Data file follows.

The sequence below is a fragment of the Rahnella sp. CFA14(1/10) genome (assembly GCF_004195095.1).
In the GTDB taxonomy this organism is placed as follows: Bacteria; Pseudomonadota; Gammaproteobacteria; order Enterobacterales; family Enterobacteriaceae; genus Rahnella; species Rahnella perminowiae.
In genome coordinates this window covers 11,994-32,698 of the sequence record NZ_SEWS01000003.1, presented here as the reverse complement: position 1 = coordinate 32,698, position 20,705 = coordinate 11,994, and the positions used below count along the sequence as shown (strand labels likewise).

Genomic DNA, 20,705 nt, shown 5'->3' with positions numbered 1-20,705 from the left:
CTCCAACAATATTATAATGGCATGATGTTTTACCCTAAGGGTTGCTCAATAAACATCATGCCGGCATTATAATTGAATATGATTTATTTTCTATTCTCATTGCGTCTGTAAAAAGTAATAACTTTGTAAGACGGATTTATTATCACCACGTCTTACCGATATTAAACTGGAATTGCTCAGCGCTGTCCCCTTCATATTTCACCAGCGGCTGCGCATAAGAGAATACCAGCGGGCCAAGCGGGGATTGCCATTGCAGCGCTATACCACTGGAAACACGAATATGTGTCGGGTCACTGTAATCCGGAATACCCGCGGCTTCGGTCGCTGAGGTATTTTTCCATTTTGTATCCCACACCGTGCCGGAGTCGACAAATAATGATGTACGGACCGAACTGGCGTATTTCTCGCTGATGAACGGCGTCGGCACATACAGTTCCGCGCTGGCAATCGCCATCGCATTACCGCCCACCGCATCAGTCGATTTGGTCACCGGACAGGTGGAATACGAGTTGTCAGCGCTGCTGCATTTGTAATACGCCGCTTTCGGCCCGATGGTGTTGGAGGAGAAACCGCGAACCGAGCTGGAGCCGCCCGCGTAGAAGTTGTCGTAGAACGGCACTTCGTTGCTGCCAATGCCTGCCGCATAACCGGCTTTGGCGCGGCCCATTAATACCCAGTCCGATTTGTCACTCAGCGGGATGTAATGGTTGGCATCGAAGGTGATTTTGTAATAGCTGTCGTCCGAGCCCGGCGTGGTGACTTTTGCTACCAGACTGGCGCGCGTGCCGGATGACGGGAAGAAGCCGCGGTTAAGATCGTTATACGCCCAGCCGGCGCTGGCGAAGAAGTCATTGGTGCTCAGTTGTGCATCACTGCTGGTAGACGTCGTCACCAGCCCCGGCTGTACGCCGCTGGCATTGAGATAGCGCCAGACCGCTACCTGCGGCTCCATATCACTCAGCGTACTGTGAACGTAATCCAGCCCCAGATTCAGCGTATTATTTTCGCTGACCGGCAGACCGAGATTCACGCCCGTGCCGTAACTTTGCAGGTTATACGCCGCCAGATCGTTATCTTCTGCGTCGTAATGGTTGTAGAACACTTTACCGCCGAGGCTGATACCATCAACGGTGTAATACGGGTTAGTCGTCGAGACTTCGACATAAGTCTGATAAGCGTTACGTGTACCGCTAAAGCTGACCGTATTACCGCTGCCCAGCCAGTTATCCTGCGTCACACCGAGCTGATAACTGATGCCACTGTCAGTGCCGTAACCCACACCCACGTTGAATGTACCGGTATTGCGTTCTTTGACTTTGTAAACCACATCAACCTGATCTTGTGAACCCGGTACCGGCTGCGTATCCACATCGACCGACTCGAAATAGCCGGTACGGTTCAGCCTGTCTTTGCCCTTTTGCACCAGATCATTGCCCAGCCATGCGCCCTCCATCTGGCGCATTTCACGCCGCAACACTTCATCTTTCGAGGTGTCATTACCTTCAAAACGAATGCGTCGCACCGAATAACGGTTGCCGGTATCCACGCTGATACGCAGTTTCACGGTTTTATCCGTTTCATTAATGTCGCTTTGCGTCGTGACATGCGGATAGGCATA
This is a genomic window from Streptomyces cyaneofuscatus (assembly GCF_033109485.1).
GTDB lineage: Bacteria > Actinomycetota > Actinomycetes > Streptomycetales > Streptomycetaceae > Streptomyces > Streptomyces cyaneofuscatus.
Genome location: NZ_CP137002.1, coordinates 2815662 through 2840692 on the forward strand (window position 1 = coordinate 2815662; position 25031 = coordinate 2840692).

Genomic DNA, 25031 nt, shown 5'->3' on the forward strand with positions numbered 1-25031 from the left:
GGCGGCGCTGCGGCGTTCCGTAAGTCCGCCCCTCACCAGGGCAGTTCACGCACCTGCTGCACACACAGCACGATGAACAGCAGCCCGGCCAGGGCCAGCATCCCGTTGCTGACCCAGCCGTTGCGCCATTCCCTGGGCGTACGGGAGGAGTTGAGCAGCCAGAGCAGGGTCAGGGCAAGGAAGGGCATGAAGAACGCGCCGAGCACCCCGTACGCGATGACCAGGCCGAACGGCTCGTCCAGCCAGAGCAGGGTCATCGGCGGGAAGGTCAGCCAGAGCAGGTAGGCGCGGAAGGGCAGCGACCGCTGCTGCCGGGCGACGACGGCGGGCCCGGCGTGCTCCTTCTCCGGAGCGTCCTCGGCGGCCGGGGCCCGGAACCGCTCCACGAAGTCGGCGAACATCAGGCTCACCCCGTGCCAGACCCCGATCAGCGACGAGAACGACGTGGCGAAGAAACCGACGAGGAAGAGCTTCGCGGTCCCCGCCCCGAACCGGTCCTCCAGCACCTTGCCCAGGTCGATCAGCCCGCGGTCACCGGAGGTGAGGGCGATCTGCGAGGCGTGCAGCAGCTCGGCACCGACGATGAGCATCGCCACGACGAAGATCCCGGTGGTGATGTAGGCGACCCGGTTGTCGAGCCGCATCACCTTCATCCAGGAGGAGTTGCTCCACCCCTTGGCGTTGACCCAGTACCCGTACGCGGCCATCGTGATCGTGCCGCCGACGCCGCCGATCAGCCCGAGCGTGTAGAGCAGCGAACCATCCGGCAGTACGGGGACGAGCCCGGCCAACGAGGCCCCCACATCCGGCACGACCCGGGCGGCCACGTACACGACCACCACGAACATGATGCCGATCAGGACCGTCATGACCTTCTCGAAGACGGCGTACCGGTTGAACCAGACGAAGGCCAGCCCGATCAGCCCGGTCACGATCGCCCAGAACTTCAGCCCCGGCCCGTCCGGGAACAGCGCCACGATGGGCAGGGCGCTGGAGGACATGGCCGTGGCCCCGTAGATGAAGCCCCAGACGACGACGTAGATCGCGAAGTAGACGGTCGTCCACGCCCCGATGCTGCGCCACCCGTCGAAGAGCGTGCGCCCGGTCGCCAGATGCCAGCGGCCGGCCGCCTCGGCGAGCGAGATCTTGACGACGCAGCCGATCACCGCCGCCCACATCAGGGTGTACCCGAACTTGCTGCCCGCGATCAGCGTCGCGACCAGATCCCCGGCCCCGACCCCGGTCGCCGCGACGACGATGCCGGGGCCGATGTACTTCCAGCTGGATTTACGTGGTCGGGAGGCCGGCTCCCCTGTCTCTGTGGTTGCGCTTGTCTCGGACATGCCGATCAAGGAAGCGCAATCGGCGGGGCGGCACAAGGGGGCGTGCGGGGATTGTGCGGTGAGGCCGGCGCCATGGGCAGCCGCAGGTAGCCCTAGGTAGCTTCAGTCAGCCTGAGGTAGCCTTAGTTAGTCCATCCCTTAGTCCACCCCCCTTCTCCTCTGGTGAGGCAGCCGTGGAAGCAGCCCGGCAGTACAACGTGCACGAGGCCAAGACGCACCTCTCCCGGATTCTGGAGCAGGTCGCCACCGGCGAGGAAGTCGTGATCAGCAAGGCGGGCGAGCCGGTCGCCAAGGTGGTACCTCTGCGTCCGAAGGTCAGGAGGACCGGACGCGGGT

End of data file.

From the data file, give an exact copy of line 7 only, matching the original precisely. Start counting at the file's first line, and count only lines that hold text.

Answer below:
GTDB lineage: Bacteria > Actinomycetota > Actinomycetes > Streptomycetales > Streptomycetaceae > Streptomyces > Streptomyces cyaneofuscatus.